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# : {(7 x -4 y, =, 5),(21 x -12 y, =, 15):}

solve the system with the addition method:

{(7 x -4 y, =, 5),(21 x -12 y, =, 15):}

(1) 7x - 4y = 5
(2) 21x - 12y = 15

We need to manipulate one or both equations in such a way that, when added, one of the variable terms sums to zero.

Look at eqn 2. We could get the x-variable terms to sum to zero we could get the 21x to become -7x. To do this, let's divide each term of eqn 2 by negative 3 (same as mult by negative one third) to give a new eqn 2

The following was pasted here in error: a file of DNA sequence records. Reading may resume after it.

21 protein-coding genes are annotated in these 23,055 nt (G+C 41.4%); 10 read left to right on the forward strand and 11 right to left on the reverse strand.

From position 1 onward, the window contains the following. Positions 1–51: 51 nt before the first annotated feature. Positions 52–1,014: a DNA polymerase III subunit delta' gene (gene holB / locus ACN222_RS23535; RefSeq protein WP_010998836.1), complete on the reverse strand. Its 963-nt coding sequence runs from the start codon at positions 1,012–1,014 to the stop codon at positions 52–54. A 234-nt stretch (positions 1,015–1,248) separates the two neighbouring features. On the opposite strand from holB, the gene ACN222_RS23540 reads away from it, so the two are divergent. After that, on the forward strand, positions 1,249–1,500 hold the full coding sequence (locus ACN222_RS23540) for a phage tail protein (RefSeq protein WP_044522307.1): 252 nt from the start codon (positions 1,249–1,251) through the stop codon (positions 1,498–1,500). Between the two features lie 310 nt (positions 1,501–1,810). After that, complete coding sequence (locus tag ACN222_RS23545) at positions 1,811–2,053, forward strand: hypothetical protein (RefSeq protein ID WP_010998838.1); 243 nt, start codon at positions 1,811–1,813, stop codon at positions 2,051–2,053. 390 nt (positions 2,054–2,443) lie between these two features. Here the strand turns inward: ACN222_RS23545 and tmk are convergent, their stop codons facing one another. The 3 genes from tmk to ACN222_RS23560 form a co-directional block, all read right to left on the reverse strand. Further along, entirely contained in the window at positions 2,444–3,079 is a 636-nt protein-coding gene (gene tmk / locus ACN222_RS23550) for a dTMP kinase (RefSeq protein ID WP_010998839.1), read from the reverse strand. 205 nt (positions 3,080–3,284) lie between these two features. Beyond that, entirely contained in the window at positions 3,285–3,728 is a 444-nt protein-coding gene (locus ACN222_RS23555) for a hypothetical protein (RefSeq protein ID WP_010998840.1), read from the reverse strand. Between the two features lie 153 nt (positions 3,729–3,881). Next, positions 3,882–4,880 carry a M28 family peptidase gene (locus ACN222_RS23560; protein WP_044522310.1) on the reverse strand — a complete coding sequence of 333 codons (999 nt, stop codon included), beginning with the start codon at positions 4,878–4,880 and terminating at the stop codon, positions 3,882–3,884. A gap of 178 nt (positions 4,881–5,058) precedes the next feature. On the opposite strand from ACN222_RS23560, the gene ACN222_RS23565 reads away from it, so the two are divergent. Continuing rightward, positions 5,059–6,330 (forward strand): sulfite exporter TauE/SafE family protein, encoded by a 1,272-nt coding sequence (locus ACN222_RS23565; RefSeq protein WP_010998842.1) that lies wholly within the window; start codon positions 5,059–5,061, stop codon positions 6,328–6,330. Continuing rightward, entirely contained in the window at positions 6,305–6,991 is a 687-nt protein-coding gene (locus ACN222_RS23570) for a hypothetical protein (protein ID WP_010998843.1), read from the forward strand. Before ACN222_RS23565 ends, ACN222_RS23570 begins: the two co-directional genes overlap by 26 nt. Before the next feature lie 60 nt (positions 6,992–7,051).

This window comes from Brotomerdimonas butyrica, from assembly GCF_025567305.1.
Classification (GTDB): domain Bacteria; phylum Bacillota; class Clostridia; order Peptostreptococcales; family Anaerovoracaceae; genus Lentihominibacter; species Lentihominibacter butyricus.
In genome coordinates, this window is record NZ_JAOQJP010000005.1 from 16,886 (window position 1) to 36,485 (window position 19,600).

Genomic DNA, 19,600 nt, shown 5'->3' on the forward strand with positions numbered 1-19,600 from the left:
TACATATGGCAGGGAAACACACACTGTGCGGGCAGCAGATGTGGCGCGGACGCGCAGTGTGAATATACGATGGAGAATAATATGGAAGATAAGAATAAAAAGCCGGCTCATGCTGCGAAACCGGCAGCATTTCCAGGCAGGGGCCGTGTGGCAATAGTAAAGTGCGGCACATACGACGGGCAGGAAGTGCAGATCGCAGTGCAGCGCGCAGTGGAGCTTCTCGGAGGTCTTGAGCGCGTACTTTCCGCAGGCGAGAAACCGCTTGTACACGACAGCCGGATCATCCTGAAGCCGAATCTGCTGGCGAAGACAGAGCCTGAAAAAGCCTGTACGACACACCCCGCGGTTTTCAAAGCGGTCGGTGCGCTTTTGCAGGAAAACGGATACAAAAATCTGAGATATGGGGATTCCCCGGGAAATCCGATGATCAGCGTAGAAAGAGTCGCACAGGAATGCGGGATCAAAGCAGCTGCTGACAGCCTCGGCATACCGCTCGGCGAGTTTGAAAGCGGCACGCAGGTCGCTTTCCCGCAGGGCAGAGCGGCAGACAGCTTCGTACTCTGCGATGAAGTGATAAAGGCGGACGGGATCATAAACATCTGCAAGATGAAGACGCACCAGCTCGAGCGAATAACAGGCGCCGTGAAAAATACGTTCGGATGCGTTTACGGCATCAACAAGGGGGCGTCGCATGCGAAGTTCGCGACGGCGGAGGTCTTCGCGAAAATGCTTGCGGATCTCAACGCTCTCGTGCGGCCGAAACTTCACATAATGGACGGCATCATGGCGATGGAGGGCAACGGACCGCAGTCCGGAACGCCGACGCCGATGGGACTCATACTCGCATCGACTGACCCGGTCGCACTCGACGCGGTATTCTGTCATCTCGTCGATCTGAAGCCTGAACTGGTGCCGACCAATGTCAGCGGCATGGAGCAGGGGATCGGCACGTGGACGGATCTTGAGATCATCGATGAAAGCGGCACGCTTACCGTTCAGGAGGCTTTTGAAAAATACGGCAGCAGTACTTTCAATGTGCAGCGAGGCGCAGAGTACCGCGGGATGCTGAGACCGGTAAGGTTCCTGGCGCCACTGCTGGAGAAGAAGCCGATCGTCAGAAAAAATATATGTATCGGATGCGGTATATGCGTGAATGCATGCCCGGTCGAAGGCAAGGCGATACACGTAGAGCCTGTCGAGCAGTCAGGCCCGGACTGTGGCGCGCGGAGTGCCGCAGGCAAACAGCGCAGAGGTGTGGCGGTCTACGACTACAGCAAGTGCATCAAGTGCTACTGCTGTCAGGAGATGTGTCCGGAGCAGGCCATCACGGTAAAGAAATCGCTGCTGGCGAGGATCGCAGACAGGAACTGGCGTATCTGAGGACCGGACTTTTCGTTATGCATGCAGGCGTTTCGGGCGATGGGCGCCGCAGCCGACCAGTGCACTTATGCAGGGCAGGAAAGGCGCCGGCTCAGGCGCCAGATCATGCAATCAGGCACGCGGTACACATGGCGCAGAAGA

(-1/3)[21x - 12y = 15] = -7x + 4y = -5

(1)          7x - 4y = 5
(new 2) -7x + 4y = -5

Summing the two eqns gives

0x + 0y = 0

0 = 0

In this case, we have an identity. This means the two equations describe the same line (they would be on top of one another when graphed).  As opposed to the two lines intersecting at a unique point (one soln) they share every point (infinite solns).

If you end up with a statement like

3 = 1

The statement is false, and there are no solutions (lines never intersect, meaning parallel slopes). Such a systems is said to be "inconsistent."

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